But the reality is quite different. For instance, the Land Use registry estimates that only around one-tenth of land in England is actually developed on. The myth that there is a shortage of land available in the UK stands up to little scrutiny.
For a local community, new developments entail a loss of green field sites, possibly more congestion and crowding, and for homeowners it is likely to entail a decline in the value of their house. Development also entails benefits, of course, but these do not accrue to the same people who bear the disadvantages. Therefore, crucial to overcoming resistance at a local level will be to ensure that the balance of opportunities and risks are shared fairly by communities. The coalition’s localism agenda has taken steps to this end. If local authorities had to cover the majority expenditure through local taxes, then they would have a vested interest to enlarge their tax base, and granting planning permission would be one way of doing so. By blocking developments, Councils would be either foregoing the opportunity for tax cuts or improving local public services.
In London, the housing crisis has had a completely different flavour. Here, double digit price rises are being fuelled by a combination of severe supply constraints and seemingly limitless demand, especially from foreign buyers.
One way to address the intense upward pressure on prices in the Capital would be to review regulations and height limits which prevent high rise apartments from being developed across London. Although the City’s sky line is enhanced by high visibility, there is a case to be had for allowing greater leniency for developments which are unobtrusive and remain in-keeping with the local environment.
Another way would be to look again at the decades old legislation protecting the Green Belt. The Adam Smith Institute has published extensive research to suggest that as many as 800,000 new homes could be built around the capital by shaving just half a mile off each boundary. Proponents of this strategy claim that tight regulations on housing developments in the Home Counties and surrounding countryside are a major barrier to easing the upward pressure on prices.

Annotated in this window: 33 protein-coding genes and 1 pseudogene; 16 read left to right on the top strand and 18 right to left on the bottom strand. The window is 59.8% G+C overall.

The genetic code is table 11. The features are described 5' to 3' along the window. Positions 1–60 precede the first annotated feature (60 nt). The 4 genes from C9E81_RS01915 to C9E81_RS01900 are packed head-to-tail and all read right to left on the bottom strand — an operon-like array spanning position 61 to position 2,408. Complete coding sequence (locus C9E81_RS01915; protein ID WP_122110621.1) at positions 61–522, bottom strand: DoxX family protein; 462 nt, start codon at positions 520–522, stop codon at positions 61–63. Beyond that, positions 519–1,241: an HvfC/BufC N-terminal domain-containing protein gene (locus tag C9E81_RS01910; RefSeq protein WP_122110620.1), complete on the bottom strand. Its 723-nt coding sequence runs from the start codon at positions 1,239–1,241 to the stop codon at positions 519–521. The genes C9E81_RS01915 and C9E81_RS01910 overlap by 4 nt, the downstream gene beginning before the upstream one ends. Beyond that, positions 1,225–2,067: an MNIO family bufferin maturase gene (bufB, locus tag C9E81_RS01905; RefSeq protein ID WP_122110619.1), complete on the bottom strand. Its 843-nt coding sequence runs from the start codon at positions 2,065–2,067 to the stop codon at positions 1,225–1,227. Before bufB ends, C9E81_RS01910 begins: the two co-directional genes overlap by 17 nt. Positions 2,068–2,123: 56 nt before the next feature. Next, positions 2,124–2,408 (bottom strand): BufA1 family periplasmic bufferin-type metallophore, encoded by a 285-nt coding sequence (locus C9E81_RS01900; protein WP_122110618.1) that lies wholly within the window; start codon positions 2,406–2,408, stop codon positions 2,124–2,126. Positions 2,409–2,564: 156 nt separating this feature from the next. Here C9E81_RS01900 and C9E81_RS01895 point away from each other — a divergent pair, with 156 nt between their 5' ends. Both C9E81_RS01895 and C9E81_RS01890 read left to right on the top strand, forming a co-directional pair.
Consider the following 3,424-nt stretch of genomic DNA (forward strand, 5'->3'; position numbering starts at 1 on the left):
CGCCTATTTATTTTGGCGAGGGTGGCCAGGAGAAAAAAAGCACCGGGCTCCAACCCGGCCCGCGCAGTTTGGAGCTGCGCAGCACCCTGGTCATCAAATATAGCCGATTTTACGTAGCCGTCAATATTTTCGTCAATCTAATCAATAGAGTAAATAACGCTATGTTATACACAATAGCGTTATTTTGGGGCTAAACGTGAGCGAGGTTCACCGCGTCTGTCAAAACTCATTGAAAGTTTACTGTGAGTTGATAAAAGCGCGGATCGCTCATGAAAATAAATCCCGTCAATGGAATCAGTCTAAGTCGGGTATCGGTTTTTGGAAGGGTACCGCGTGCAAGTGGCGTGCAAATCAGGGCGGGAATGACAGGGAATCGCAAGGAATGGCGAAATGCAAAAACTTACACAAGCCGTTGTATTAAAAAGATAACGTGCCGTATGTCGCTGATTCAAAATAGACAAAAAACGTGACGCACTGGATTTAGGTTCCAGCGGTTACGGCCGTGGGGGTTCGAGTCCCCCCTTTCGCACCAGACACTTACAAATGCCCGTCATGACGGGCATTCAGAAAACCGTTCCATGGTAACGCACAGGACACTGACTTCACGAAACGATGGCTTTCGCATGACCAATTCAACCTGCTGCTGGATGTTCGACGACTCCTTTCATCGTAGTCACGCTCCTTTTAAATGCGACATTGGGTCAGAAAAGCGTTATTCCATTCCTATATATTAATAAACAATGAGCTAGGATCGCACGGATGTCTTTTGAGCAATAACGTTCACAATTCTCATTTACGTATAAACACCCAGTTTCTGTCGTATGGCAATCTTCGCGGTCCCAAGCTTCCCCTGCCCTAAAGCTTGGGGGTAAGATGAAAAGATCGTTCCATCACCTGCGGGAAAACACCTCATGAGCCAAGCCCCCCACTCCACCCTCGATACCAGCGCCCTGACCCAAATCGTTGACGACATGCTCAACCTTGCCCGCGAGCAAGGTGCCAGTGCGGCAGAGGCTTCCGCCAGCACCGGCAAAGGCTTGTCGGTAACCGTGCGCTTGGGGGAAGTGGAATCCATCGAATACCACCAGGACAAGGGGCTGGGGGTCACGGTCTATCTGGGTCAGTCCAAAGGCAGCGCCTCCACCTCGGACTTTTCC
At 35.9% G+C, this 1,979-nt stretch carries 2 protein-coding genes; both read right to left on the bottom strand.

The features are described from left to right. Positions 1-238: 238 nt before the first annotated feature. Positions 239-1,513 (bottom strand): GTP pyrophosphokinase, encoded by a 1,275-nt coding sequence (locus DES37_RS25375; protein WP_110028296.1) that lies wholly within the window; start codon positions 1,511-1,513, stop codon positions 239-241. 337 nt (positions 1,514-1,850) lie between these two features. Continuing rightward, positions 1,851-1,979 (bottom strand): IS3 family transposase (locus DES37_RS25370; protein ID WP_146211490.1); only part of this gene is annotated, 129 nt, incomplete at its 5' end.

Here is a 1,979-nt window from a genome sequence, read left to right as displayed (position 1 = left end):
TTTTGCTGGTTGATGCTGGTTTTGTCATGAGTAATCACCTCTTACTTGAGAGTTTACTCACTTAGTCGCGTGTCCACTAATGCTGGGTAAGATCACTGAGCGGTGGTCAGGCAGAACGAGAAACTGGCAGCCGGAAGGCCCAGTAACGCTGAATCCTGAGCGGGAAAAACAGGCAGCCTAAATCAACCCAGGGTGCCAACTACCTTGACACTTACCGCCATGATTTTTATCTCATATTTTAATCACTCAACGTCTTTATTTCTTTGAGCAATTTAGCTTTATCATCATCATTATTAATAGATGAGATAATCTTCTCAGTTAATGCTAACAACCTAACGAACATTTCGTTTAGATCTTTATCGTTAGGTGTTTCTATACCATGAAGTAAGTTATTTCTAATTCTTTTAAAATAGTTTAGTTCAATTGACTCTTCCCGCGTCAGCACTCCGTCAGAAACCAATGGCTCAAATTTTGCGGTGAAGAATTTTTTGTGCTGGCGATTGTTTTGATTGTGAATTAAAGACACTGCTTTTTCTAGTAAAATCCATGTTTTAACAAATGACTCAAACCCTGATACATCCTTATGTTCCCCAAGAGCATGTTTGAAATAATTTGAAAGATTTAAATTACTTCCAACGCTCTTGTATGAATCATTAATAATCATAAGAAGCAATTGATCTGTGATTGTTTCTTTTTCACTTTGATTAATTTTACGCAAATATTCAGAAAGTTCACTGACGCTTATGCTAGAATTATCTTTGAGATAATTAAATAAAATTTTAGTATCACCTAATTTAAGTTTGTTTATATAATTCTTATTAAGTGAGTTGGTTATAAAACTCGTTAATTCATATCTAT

Protecting green space and areas of natural beauty is important. But the pendulum has swung too far in favour of red tape, consultations and bureaucracy. As a result, the supply of housing in the UK has become almost completely unresponsive to changes in the level of demand.
The key, therefore, is to achieve some kind of workable balance. Developers must not be allowed to build remorselessly and without regard for the interests of local communities – they enter a social contract with all those who are implicated by their plans. Also, if properties are unaffordable for the local population, and if the market becomes saturated by buy-to-lets, investment buyers and foreigners, then property inflation will worsen, not ease.
Equally though, house builders must retain a degree of autonomy in pursuing profitable ventures when they arise. The “Green Blob” activists as they have become known, who dismiss wholesale the arguments for building more housing, often pursue self-serving vested interests and in turn place under threat the national interest.
Backbenchers from the Labour party have also waded in and argued the need for greater social housing. This is not all that surprising given that the ONS last year estimated that as many as 1.85 million households are currently on waiting lists. But social housing is simply not an adequate substitute for a well-functioning housing market. Advocates themselves often acknowledge the negative outcomes of expanding social housing, in particular entrenching poverty and separating residents from mainstream society.
The need for greater social housing is also weakened by the fact that, as a proportion of the total, social housing is relatively high in the UK – currently around one-fifth. By European standards, this is high indeed. If the intense strain on low-cost housing in the private sector were addressed, so too the conditions in the social housing sector would improve.
It is imperative that these political issues do not distract from the dire need to increase the number, and/or scale, of housing developments in the UK.
If the agendas of politicians and leaders of the so-called “Green Blob” continue on their self-serving path then the price pressures in the housing market will continue unabated.